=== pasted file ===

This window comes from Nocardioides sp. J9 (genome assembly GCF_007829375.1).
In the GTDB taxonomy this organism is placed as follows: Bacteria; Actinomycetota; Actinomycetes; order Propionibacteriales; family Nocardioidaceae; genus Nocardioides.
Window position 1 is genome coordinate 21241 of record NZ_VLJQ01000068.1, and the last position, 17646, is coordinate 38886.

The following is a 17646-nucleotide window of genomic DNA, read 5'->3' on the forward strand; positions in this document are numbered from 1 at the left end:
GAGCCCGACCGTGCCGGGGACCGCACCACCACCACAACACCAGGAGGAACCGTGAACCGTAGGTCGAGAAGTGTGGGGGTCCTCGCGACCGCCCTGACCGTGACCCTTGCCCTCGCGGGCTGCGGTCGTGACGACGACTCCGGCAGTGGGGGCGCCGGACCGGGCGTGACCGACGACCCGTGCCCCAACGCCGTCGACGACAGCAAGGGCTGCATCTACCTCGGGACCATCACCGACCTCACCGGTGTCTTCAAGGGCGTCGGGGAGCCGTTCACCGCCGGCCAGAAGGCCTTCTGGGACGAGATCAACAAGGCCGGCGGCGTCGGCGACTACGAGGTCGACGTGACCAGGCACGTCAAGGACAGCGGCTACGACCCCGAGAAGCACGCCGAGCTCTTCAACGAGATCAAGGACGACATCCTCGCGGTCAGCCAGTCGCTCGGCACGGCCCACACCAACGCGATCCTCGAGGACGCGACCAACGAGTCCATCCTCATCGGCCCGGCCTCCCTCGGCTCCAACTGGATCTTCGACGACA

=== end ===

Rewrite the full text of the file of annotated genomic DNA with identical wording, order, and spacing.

This window comes from Nocardioides sp. J9 (genome assembly GCF_007829375.1).
In the GTDB taxonomy this organism is placed as follows: Bacteria; Actinomycetota; Actinomycetes; order Propionibacteriales; family Nocardioidaceae; genus Nocardioides.
Window position 1 is genome coordinate 21241 of record NZ_VLJQ01000068.1, and the last position, 17646, is coordinate 38886.

The following is a 17646-nucleotide window of genomic DNA, read 5'->3' on the forward strand; positions in this document are numbered from 1 at the left end:
GAGCCCGACCGTGCCGGGGACCGCACCACCACCACAACACCAGGAGGAACCGTGAACCGTAGGTCGAGAAGTGTGGGGGTCCTCGCGACCGCCCTGACCGTGACCCTTGCCCTCGCGGGCTGCGGTCGTGACGACGACTCCGGCAGTGGGGGCGCCGGACCGGGCGTGACCGACGACCCGTGCCCCAACGCCGTCGACGACAGCAAGGGCTGCATCTACCTCGGGACCATCACCGACCTCACCGGTGTCTTCAAGGGCGTCGGGGAGCCGTTCACCGCCGGCCAGAAGGCCTTCTGGGACGAGATCAACAAGGCCGGCGGCGTCGGCGACTACGAGGTCGACGTGACCAGGCACGTCAAGGACAGCGGCTACGACCCCGAGAAGCACGCCGAGCTCTTCAACGAGATCAAGGACGACATCCTCGCGGTCAGCCAGTCGCTCGGCACGGCCCACACCAACGCGATCCTCGAGGACGCGACCAACGAGTCCATCCTCATCGGCCCGGCCTCCCTCGGCTCCAACTGGATCTTCGACGACA